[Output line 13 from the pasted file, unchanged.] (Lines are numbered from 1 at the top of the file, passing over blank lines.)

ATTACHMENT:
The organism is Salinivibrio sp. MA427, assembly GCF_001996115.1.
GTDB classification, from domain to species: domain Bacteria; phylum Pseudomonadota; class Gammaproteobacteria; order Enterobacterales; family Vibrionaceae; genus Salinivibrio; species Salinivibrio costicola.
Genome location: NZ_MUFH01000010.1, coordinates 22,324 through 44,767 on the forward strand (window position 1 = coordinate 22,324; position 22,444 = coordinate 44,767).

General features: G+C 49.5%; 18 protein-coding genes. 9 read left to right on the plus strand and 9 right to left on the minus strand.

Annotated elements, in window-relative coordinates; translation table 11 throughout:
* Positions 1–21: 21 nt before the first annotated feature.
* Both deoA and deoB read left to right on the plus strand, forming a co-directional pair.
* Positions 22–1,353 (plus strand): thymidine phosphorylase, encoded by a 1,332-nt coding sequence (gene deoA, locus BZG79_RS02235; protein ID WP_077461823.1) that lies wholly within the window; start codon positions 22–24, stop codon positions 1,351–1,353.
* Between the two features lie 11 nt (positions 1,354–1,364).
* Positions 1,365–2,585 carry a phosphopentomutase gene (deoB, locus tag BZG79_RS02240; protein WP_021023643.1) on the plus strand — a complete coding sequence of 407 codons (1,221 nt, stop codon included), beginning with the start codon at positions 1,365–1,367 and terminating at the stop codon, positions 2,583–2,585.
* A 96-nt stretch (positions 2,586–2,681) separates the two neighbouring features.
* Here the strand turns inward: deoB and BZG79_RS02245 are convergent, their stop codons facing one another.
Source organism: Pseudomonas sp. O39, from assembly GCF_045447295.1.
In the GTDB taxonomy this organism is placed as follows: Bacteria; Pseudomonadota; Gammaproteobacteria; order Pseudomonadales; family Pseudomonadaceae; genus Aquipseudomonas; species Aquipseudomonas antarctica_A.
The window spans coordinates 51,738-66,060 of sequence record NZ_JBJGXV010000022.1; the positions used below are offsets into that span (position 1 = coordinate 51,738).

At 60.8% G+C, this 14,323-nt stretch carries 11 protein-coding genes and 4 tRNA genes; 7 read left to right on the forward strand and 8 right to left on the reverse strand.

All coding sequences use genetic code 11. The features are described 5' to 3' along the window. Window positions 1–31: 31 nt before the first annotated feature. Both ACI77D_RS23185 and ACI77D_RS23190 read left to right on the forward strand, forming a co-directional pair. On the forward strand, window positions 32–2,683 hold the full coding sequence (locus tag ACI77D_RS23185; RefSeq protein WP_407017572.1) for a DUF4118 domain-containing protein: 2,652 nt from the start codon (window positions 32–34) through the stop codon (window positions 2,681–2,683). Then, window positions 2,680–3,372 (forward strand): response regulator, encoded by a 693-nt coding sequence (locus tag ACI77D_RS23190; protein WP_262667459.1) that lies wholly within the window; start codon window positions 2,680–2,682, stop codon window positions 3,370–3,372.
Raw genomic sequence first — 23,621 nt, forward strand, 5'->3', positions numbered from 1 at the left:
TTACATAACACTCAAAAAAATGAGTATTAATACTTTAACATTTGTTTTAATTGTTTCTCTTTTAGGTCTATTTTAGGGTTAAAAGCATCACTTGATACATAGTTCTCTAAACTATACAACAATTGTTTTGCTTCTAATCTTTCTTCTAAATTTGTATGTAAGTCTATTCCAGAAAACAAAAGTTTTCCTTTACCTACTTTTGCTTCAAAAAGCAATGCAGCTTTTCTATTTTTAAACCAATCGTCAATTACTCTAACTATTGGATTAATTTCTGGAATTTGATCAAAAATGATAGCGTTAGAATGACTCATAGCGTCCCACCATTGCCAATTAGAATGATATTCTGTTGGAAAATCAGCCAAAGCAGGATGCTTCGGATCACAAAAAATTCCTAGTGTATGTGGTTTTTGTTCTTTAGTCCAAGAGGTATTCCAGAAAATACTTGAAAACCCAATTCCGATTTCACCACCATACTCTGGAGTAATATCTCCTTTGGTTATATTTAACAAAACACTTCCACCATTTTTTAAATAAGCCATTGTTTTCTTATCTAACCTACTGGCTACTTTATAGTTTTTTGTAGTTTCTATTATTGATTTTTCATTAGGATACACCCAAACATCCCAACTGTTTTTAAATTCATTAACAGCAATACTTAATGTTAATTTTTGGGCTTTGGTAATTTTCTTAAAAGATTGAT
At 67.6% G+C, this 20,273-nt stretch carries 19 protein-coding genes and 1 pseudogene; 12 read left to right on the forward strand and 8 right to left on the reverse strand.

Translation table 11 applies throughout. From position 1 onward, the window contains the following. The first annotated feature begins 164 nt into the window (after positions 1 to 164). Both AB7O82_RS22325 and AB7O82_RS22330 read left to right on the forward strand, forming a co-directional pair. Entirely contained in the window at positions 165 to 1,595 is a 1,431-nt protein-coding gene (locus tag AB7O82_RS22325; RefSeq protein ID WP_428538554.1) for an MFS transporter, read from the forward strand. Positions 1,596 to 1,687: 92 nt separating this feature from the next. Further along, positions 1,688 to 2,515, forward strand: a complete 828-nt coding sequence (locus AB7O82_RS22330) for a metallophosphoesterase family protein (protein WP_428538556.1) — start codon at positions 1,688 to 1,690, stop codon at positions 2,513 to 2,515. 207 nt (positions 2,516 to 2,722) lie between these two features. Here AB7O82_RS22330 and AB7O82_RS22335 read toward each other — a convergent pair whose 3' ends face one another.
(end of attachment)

Source organism: Pseudomonas sp. O39, from assembly GCF_045447295.1.